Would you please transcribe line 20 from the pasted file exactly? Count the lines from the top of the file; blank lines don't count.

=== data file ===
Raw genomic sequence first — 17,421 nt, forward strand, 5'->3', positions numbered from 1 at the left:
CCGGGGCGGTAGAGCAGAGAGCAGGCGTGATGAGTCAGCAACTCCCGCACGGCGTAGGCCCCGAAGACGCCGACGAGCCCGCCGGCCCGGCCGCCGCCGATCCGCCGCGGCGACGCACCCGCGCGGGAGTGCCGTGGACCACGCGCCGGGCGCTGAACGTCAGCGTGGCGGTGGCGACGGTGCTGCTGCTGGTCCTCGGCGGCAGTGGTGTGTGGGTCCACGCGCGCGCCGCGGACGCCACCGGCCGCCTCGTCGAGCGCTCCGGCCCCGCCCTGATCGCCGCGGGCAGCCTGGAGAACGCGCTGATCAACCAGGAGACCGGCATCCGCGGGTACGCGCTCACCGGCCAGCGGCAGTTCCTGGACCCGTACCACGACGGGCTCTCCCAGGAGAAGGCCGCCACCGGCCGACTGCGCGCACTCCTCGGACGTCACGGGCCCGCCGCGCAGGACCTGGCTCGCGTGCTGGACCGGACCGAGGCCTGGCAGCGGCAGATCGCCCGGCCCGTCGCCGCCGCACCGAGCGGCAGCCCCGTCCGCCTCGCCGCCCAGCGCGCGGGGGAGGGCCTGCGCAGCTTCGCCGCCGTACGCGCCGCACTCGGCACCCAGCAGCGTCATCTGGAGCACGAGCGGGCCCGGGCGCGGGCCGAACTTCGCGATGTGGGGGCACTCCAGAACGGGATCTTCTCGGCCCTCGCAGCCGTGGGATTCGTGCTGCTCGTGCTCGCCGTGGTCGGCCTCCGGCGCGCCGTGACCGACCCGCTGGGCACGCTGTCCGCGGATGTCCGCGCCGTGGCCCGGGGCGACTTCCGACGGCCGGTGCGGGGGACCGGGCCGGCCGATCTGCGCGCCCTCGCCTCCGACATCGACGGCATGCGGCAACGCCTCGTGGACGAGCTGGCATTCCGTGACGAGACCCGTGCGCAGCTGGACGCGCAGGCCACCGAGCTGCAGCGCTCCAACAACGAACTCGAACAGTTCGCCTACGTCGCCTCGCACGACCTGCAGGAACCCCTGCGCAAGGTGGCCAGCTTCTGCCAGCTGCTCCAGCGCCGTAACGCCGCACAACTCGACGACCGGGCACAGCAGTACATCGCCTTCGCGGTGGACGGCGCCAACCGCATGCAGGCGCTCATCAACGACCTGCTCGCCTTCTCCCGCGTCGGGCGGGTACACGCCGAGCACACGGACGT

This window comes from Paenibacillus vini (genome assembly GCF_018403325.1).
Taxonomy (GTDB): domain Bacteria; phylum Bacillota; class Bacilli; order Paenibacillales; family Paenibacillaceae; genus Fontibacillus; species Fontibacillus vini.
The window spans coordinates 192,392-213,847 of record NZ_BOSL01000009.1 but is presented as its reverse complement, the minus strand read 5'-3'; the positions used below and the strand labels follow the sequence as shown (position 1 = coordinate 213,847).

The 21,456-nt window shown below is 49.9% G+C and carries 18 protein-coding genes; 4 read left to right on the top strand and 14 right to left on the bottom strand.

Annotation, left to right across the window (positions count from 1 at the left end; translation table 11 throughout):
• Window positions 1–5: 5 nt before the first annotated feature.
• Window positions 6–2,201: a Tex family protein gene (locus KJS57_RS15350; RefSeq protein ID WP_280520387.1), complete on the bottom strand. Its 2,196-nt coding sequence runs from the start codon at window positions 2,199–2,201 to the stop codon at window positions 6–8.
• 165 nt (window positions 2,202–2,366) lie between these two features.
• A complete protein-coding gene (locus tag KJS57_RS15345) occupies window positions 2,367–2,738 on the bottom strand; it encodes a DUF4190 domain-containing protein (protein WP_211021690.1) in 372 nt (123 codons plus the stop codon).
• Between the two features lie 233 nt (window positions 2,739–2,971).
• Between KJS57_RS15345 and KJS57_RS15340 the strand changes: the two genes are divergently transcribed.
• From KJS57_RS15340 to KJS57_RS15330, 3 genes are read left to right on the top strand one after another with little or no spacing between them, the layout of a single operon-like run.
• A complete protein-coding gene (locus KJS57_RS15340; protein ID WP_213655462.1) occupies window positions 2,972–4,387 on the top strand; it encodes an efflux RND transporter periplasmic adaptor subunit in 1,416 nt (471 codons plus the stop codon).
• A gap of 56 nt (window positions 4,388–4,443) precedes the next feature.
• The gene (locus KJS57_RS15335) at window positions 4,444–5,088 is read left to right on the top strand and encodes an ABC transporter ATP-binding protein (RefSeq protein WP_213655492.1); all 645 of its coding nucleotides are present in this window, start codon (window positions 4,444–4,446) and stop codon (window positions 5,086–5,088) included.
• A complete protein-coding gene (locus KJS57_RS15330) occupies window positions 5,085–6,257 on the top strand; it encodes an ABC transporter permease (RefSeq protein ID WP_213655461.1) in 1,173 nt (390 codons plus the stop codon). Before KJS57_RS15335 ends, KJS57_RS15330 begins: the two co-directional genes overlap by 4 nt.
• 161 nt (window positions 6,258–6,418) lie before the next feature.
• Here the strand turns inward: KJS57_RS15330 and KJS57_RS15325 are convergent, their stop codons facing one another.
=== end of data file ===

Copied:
• Here the strand turns inward: KJS57_RS15330 and KJS57_RS15325 are convergent, their stop codons facing one another.